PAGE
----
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Weeks after resigning, longtime CrossFit exec announces return

By JAN CARLO ANOLIN

 

 

 

 

NICOLE CARROLL

NICOLE CARROLL

A former high ranking employee of CrossFit Inc. announced that she will be returning to the fitness company weeks after resigning due to the continuous backlash received by company over anti-racism remarks.

Nicole Carroll, co-director of training and the longest-tenured employee of CrossFit, made the announcement in an Instagram post Monday.

Although her Instagram account is set on private, Morning Chalk Up reported on the same day that Carroll made an online petition asking to return to the fitness company now owned by incoming chief executive officer Eric Roza.

“Just over three weeks ago I resigned my position with CrossFit. Today (Monday), I could not be happier to make the announcement that I am returning,” Carrol said.

“Walking away from something I spent so many years helping build; my livelihood, the only career I’ve known and a team whom I love dearly, was one of the hardest decisions I’ve ever had to make; both personally & professionally.

“While it may have appeared that a single issue or instance prompted my leaving, this was not the totality of it.”

Caroll vowed to “focus in the present and hope for the future,” thanking Roza, a longtime affiliate owner and veteran CrossFit athlete, for the encouragement and optimism they have shared over recent conversations.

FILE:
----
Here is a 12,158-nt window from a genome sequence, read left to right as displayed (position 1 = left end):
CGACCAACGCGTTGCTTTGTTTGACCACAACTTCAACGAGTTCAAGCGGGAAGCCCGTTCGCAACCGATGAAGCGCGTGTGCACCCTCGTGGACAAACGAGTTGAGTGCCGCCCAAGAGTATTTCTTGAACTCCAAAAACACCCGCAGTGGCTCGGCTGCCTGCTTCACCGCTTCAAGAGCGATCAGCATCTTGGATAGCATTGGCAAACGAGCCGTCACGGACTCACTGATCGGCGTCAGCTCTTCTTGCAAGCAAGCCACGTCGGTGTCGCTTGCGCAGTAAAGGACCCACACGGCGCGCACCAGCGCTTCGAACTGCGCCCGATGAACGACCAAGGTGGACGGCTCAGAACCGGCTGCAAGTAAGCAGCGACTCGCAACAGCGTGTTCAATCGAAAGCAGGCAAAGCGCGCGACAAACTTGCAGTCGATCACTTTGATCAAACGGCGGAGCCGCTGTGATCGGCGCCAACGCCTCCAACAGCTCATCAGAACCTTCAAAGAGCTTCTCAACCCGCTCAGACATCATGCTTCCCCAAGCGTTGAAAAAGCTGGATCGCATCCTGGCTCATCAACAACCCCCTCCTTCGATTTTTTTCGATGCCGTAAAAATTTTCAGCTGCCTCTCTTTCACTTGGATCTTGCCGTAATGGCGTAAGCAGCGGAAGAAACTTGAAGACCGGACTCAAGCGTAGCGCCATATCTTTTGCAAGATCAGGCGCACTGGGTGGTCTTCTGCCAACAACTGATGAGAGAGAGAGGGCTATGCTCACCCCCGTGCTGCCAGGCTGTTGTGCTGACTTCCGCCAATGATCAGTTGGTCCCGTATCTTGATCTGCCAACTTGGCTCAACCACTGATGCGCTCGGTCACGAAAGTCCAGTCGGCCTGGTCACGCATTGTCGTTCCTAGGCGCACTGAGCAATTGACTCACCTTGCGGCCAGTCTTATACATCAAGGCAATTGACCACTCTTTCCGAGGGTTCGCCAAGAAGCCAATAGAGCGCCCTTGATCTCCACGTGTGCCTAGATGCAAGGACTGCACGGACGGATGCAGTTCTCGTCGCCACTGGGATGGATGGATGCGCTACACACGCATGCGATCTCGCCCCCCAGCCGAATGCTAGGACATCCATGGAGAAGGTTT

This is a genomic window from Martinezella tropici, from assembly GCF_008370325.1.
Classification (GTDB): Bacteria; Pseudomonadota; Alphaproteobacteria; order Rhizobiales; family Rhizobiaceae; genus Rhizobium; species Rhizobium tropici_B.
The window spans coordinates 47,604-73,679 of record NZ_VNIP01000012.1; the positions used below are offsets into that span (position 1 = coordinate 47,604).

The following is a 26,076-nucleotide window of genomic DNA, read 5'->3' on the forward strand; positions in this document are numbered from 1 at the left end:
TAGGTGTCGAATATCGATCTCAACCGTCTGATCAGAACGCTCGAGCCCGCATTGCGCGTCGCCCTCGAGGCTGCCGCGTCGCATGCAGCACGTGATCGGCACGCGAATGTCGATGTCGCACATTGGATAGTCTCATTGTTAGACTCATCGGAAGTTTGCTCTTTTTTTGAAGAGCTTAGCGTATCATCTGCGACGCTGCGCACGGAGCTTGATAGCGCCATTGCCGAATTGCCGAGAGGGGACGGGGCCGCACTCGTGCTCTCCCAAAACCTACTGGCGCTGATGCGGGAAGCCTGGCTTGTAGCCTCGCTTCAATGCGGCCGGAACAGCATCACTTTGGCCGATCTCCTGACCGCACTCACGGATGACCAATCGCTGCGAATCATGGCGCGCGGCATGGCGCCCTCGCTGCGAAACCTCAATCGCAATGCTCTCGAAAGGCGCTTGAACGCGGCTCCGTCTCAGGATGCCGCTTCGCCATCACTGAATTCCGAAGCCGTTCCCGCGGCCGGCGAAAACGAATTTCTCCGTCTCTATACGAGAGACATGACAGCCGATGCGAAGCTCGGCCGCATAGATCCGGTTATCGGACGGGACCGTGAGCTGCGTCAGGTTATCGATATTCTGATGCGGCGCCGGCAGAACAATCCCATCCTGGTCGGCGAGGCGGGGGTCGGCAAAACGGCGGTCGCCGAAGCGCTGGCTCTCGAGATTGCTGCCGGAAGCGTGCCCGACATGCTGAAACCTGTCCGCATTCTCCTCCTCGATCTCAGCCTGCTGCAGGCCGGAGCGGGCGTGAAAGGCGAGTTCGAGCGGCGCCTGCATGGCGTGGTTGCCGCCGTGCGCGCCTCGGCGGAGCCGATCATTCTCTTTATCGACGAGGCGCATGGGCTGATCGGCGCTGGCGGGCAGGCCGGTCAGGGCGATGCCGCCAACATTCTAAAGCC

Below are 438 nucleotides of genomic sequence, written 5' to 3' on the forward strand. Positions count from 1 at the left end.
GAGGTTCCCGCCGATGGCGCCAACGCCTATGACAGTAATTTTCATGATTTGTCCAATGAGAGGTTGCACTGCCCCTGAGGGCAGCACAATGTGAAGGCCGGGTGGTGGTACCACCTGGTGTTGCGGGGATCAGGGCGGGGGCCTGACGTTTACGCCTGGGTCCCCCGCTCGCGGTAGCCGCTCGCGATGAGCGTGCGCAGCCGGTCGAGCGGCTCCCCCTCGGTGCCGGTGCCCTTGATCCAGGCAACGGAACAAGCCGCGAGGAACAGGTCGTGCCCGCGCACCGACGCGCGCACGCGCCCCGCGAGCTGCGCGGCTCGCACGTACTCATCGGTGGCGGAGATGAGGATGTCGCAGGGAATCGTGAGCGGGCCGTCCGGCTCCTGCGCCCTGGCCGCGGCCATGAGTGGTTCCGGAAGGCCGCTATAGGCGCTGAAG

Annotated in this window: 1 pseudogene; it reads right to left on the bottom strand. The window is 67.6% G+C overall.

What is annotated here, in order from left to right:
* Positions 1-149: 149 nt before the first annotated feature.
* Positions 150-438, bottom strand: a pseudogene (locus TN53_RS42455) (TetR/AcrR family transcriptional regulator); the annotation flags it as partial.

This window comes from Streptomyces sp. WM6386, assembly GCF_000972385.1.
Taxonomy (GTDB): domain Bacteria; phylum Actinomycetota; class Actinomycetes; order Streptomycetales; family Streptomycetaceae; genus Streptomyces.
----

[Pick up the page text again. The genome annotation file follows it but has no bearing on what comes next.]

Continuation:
“There is hope and healing in the air for the community. There is an authentic commitment to creating a healthy & inclusive company culture, mending relationships, innovating forward, and restoring a sense of pride in the CrossFit name. I want to be part of this future,” Carroll added.

On June 24, former owner Greg Glassman sold CrossFit to Roza after stepping down from his post following the backlash over his George Floyd remarks, adding insult to the injury with his “FLOYD-19” tweet response.

Glassman responded the said tweet to the Health Metrics and Evaluation, which classified racism and discrimination as a public health issue.

Floyd, a black man, died in police custody last May 25 in Minneapolis, Minnesota amid the fight against the coronavirus pandemic.

“A line has been drawn to where each of us will be held accountable for words that do not represent who we have been,” Carroll said in a letter sent to her seminar staff team. “Our loyalties will come into conflict with our values; individually and as a community. We will be subjected to defend ourselves against all manner of attacks.”

“The pain and lived reality of the black community has been mocked, and the sincere hurt, confusion, anxiety & hopelessness that I know many of you feel over current events has been disregarded,” she added.

In the “greatest of her conscience,” Carroll said she cannot stand to be put in an unconscionable position of having to choose between livelihood with something she does not believe in amid the “greatest economic and social instability” not only felt by the USA but all over the world.

With the recent development, Carroll, Roza and the rest of the team, hope to ignite a huge change in CrossFit’s culture and restore the confidence of the fitness company and its community.

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